Petitioner contends that respondent acted unfairly in refusing to allow her son to drop calculus when she first approached the teacher and guidance counselor. She claims that the teacher told her that Earl did not belong in the class. She maintains that her son worked very hard in the class, and sought outside help from other calculus students. Petitioner also contends that the calculus teacher had very poor rapport with Earl which contributed to his difficulties.

Petitioner also alleges that respondent did not communicate its policy to her in a timely manner, and this led to a number of delays. Once she became aware of the policy, she asked respondent to review Earl’s situation as a special circumstance. She contends that Earl should have been allowed to drop calculus under the special circumstances exception because he was a diligent student, he had sought outside help, and the stress of receiving low grades in calculus was harmful to his mental and physical health. Petitioner also argues that if respondent had permitted Earl to drop calculus during the second quarter, as she had requested, she would not now have to ask that his grade be expunged.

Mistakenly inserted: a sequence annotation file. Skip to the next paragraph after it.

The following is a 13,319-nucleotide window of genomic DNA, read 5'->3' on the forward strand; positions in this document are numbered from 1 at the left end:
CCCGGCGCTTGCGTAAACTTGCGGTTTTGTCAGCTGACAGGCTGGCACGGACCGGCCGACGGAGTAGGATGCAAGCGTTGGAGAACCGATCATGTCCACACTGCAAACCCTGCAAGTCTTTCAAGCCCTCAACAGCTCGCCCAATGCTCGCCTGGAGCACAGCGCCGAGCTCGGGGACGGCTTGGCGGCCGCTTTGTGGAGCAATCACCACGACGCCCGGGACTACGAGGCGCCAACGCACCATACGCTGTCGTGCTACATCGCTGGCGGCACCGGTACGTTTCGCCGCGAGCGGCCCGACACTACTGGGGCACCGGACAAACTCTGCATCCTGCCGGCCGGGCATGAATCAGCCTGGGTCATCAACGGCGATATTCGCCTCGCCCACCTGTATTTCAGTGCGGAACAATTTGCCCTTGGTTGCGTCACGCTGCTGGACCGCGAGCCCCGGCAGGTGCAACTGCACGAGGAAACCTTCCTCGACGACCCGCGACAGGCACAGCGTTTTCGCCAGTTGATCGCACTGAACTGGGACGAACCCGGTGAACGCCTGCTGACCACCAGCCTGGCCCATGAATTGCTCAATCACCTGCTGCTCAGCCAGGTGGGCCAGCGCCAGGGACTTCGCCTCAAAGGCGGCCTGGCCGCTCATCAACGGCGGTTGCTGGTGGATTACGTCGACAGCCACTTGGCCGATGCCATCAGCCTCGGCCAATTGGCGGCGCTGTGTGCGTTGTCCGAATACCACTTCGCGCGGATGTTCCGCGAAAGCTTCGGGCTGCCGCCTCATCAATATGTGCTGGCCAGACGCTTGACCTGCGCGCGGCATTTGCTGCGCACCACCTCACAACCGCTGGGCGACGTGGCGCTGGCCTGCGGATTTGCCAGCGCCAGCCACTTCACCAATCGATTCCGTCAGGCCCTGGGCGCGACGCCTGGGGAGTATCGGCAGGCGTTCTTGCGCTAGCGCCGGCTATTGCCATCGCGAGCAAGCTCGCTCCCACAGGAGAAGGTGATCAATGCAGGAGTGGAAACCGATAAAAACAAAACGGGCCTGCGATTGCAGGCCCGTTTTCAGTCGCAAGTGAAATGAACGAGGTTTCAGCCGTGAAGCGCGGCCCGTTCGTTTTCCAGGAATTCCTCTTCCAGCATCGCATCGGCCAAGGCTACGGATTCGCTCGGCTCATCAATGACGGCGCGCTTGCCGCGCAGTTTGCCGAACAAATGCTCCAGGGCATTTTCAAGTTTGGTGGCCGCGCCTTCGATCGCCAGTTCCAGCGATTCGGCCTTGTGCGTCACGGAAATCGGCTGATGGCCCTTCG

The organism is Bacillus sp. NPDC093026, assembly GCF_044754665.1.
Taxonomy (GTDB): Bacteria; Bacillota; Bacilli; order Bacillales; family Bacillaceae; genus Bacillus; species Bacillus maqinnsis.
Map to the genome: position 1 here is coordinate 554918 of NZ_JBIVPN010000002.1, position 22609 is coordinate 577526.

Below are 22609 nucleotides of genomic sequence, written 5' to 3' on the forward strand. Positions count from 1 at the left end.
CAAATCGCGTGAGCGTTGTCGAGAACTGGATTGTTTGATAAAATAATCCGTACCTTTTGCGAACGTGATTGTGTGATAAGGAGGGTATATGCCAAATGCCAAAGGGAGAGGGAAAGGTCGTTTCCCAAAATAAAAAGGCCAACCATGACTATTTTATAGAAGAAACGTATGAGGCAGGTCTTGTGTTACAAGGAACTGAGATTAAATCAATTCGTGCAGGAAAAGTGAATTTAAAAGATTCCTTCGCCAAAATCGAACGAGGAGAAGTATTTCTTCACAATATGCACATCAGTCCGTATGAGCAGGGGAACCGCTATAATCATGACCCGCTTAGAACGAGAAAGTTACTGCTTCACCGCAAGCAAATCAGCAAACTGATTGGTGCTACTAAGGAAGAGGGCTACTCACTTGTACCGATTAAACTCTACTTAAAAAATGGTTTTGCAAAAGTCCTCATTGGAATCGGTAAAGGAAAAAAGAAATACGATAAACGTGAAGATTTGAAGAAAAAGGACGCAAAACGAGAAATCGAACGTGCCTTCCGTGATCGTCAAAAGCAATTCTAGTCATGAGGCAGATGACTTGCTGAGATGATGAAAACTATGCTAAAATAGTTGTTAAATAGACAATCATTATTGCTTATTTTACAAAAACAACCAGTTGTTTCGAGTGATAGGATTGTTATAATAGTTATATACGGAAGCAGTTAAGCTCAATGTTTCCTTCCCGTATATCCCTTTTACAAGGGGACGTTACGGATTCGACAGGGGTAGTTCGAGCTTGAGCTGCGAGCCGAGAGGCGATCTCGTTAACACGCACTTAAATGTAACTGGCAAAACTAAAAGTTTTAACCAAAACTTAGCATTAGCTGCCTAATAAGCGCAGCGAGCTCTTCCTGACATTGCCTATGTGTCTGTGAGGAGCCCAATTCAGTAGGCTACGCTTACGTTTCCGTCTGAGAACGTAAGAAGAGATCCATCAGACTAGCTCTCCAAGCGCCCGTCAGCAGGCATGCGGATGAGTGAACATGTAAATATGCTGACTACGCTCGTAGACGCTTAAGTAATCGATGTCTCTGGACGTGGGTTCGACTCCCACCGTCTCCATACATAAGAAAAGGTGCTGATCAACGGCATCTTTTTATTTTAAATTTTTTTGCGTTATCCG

Respondent contends that this appeal should be dismissed as untimely and moot. Respondent further contends that its determination not to allow Earl to withdraw from calculus was a reasonable exercise of its discretion. Respondent maintains that Earl failed to make a satisfactory effort in the calculus class and did not seek help from his teacher. Furthermore, when he was offered the option of replacing the calculus class with a regular math class, he turned it down because it would have meant giving up his AP English class.